After the Oscar battles come the knock-off dress wars

How major fashion designers are right now deploying their lawyers to protect their copyright

28th February, 2017
Ruth Negga at the Oscars Pic: Getty

At the 89th Academy Awards in Hollywood on Sunday night—hours before everything went sideways on stage—Taraji Henson of Hidden Figures strode down the red carpet in a blue velvet gown from Alberta Ferretti that was dubbed “stunning” and “absolutely perfect.” Emma Stone accepted the Best Actress award for La La Land wearing a glimmering bronze Givenchy dress. And Viola Davis of Fences delivered a moving speech clad in a blazing scarlet number from Armani.

The red carpet at the Oscars has its own dedicated television and web shows filled with fawning (and acidic) commentators. The moment an outfit appears from the backseat of a limousine, it’s scrutinized from all sides. Fashion critics dissect trends, glossies, and cable squabble over who wore what best, and the labels try to figure out what’s catching on. It’s one huge advertisement, with celebrities paid to be runway models for a night before millions of captive eyes: If a dress or gown is a hit, dressmakers need to move fast.

As do the lawyers. The big fashion houses, some of which translate trends into affordable looks for retailers (few people are going to shell out thousands for a floor-length Valentino), must contend with unauthorized duplicates and adaptations that pop up in stores and websites almost instantaneously.

“Clothing design in the U.S. is pretty vulnerable,” said Michelle Mancino Marsh, an intellectual property attorney specializing in fashion law at the firm Arent Fox. “It’s an art that doesn’t get respect.”

The easiest thing to protect is a trademarked logo, such as Louis Vuitton’s famous “LV” or Versace’s Medusa head. Though it’s common for logos to appear on clutches or other accessories, rarely do they appear on swanky gowns.

Everything else is much harder to defend as uniquely your own, and filing for a design patent or copyright protection often doesn’t happen until well after a look’s first public appearance. By then it’s generally too late.

Silhouettes, perhaps by definition, are hard to protect, which makes it almost impossible to claim that a strapless A-line dress is uniquely your own. But if it has some kind of distinctive flourish–a standout sash or belt buckle, say–that can be protected under intellectual property law. Patterns, such as a unique lace arrangement or floral configuration, qualify as well. (Something such as John Galliano’s tulle face design for Maison Margiela, for instance.)

Though many designers consider knockoffs a cost of doing business, bigger labels with deep resources are much more aggressive in protecting their turf. Every year, when the Oscars are over, armies of attorneys start a small war, said Marsh.

First come the cease-and-desist letters from the law firms, laying down the threat of litigation to deter less committed copycats who may not wish to fund a costly defence. The attorneys also alert retailers and web commerce platforms, calling for items to be taken down from such sites as or Alibaba. But in many ways, it’s simply a show of force to guarantee that domestic offenders and retailers toe the line. Increasingly, the knockoffs are made and sold overseas and thus harder to reach legally.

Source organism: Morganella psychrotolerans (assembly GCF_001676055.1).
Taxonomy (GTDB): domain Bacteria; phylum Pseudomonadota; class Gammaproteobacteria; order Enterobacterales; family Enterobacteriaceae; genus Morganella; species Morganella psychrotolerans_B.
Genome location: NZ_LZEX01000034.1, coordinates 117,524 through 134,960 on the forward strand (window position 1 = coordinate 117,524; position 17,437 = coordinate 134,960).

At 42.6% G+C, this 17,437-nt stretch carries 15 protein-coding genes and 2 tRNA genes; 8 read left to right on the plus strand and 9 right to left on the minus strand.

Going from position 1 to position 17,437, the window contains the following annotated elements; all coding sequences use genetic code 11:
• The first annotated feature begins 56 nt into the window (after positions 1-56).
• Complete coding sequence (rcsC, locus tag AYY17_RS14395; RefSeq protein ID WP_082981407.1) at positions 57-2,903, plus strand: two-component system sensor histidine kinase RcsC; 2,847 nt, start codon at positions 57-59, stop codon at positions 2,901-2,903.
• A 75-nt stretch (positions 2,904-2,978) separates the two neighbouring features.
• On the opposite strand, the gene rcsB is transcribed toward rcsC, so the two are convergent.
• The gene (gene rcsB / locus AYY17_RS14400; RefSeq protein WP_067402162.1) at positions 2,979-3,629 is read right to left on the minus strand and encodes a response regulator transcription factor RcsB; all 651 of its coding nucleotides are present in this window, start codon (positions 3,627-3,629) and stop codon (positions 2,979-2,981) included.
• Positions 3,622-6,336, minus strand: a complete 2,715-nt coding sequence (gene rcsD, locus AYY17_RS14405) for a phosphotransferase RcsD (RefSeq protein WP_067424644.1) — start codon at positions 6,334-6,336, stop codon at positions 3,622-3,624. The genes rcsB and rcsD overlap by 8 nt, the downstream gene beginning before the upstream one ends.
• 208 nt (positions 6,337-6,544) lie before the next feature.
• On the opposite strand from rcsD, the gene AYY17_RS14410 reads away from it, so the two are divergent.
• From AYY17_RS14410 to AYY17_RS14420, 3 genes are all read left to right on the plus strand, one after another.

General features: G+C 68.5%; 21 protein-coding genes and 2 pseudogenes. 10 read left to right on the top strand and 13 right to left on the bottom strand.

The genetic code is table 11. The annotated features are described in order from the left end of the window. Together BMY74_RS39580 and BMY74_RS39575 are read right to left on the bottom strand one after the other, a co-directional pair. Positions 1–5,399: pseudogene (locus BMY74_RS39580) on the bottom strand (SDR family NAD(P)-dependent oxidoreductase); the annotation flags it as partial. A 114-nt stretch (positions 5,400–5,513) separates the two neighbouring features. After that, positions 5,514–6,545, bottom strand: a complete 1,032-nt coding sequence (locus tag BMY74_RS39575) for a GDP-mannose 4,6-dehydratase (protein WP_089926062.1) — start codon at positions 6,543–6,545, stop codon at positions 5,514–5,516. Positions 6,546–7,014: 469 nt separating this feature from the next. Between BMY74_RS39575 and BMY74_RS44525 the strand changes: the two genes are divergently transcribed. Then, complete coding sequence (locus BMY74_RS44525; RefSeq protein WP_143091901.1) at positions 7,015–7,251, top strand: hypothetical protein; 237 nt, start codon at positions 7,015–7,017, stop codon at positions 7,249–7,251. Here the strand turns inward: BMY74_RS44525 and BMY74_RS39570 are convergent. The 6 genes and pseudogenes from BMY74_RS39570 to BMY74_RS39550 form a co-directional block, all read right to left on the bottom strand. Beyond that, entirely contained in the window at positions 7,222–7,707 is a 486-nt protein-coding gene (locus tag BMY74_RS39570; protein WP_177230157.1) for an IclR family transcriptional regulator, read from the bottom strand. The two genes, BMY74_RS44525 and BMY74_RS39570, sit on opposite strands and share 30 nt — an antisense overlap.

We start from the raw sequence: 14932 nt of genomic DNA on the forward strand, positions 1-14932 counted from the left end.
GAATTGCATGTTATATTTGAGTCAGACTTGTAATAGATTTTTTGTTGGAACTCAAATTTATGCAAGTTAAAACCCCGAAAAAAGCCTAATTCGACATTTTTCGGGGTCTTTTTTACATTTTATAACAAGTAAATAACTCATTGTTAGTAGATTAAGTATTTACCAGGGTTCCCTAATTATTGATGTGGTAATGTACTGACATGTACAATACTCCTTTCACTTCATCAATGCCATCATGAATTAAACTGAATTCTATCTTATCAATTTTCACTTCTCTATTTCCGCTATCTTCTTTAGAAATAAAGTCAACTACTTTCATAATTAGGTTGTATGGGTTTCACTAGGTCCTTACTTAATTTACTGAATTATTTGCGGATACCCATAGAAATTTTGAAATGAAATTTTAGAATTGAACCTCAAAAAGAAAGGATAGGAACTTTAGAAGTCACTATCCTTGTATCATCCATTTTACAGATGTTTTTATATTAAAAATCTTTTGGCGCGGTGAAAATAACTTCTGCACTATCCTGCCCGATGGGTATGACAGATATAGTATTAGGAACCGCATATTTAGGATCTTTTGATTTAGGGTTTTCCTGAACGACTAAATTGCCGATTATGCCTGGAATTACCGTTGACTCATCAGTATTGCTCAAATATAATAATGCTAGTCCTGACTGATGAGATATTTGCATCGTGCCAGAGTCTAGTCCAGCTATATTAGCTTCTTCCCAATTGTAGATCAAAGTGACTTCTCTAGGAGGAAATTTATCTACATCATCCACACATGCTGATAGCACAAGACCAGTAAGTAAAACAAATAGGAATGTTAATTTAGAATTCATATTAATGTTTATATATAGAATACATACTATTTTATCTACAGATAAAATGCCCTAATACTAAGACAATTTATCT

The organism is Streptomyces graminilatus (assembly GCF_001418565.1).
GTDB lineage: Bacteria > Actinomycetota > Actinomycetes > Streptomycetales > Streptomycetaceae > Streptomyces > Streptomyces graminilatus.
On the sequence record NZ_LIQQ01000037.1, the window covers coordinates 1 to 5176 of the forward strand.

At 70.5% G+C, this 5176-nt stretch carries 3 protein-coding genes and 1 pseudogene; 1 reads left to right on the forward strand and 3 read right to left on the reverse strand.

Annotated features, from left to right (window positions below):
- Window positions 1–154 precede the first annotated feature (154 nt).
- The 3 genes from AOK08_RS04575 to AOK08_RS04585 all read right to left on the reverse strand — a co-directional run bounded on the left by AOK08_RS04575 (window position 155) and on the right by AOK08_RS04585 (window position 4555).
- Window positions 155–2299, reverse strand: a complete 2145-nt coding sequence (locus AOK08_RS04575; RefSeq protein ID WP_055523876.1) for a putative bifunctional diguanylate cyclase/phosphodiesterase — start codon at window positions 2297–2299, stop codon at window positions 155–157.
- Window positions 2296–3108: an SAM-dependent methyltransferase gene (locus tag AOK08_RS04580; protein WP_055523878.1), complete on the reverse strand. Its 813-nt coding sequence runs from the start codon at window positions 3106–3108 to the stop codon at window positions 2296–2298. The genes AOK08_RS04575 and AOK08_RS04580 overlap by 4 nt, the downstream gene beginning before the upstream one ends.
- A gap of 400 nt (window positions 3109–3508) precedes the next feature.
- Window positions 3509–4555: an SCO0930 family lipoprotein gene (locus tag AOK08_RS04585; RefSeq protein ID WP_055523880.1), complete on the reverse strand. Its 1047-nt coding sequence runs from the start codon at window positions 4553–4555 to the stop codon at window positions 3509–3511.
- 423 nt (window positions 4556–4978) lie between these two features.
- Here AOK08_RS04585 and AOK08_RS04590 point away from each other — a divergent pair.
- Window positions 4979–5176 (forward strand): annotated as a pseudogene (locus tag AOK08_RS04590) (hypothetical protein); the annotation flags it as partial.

“The big dress manufacturers here in the U.S., they know the law,” said Marsh. “They’re usually careful enough to change the dress just enough not to be considered a knockoff."

A dressmaking label called ABS by Allen Schwartz once made a business of adapting Oscar looks for kids on prom night, but the company has since taken a new direction. “I didn’t like the publicity,” Schwartz told the New York Times in 2013. “It kind of takes away from the creativity.” Now the segment is ruled by online stores with such generic names as World Celebrity Dress and the Celebrities Dresses, touting red carpet looks on the cheap and assuring shoppers they can “dress like a star.” When fashion site Racked ordered looks from one of the sites, it found that the garments were well-made.

Georgio Armani institutionalized the red carpet in the early 1990s, morphing the event into the spectacle we saw yesterday. Fashion houses realized how much buzz they could obtain by dressing celebrities and dashed out to get their suits and gowns draped over the most influential stars.

“It’s bragging rights,” said fashion writer Teri Agins, author of Hijacking the Runway, How Celebrities Are Stealing the Spotlight from Fashion Designers. “What designers want to do is be associated with celebrities because they’re the fashion role models for the consumer.”

Yet these days the red carpet is more public relations than sales driver, a long-term investment in keeping a label relevant and credible. It’s fair to say, however, that no fashion label wants shabbier versions of its clothes out on the market.

More clarity on what makes a knockoff a knockoff may come from an unexpected source—a dispute over cheerleading uniforms. Varsity Brands Inc. alleged copyright infringement, saying that rival Star Athletica LLC’s uniforms are too similar to its own protected designs. The case, now being heard by the U.S. Supreme Court, will determine when a design feature is protectable under the Copyright Act.

While the red carpet is all about brand image for the big players, for smaller designers it can be a big payday. When actress (and former professional wrestling star) Stacy Keibler wore Naeem Khan’s black halter gown to the 2013 Oscars, it became the designer’s No. 1 gown globally. He sold 30 pieces at $9,000 per and received nearly 40 inquiries. “The exposure is great, no matter what,” he said. “And it often translates to sales.”

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